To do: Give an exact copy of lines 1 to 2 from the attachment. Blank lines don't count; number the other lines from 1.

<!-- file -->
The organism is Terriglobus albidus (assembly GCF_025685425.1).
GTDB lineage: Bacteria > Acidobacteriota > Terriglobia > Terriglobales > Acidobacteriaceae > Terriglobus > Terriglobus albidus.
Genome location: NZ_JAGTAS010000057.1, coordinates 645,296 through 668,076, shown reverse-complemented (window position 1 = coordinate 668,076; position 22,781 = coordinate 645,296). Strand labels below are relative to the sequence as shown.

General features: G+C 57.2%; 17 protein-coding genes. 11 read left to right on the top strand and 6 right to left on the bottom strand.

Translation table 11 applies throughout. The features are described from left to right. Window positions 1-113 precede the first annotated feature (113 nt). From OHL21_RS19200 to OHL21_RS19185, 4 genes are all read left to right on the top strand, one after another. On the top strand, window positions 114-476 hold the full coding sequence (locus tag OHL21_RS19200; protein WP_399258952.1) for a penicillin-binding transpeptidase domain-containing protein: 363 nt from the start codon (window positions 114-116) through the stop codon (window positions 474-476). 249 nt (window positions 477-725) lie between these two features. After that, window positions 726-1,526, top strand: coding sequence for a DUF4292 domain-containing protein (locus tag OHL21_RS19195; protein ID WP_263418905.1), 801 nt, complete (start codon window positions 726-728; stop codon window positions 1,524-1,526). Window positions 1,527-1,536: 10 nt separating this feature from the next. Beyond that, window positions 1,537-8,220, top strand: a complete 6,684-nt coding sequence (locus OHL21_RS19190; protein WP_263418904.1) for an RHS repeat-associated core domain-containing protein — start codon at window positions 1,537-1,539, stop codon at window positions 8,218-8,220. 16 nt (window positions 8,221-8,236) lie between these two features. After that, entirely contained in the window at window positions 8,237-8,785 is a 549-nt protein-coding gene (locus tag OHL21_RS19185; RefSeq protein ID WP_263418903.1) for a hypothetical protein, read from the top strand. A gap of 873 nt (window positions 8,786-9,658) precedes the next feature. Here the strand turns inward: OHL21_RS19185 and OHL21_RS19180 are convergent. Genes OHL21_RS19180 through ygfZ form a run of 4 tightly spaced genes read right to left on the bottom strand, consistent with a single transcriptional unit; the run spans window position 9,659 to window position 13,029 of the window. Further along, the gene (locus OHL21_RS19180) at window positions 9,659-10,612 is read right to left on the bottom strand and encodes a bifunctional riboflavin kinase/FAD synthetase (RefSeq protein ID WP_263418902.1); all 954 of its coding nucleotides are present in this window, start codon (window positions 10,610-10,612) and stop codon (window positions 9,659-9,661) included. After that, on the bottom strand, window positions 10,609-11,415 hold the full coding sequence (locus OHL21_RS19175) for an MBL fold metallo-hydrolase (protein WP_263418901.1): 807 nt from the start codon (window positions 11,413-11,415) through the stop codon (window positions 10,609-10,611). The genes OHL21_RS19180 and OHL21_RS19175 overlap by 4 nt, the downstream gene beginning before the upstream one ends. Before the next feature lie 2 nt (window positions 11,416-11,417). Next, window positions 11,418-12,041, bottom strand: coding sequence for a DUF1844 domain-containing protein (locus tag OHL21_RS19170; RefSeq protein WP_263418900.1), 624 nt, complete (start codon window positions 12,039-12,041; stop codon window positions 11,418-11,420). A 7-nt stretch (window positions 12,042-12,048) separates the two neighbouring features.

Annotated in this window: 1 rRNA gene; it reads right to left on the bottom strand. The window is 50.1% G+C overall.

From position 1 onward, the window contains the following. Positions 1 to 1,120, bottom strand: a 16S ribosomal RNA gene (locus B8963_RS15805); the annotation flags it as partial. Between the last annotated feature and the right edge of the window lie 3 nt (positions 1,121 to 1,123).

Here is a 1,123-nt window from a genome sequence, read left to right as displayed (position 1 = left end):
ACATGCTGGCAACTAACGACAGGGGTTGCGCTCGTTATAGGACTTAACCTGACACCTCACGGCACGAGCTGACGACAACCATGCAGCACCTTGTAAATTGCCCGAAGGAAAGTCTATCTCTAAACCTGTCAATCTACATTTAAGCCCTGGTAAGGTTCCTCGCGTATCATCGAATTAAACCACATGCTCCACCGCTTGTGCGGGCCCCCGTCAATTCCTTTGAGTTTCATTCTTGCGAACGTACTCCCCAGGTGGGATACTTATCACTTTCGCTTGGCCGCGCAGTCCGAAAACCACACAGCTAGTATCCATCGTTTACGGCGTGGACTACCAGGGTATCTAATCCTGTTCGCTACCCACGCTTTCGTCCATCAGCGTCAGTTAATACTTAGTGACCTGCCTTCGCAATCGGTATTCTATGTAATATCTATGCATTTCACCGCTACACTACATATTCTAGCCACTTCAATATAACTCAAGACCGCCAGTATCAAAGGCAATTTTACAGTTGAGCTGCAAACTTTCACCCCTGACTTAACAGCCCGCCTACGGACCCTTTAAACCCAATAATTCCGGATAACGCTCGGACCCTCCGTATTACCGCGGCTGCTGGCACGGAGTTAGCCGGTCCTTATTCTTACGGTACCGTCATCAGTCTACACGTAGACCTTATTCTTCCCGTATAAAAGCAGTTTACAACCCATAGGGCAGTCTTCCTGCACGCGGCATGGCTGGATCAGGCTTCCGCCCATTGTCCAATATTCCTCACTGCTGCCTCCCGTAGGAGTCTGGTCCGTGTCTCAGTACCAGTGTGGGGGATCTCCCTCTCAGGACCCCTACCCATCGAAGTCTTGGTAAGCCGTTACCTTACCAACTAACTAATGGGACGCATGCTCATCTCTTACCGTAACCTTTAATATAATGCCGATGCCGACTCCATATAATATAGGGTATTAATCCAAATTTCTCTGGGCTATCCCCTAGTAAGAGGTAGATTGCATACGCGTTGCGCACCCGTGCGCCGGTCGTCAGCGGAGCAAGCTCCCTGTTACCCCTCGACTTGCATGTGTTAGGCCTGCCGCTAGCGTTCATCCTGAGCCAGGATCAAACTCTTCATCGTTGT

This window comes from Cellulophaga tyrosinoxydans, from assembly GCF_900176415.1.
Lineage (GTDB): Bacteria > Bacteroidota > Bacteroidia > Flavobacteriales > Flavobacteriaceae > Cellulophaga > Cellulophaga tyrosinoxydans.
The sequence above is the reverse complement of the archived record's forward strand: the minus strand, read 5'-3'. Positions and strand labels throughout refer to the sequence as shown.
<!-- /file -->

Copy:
The organism is Terriglobus albidus (assembly GCF_025685425.1).
GTDB lineage: Bacteria > Acidobacteriota > Terriglobia > Terriglobales > Acidobacteriaceae > Terriglobus > Terriglobus albidus.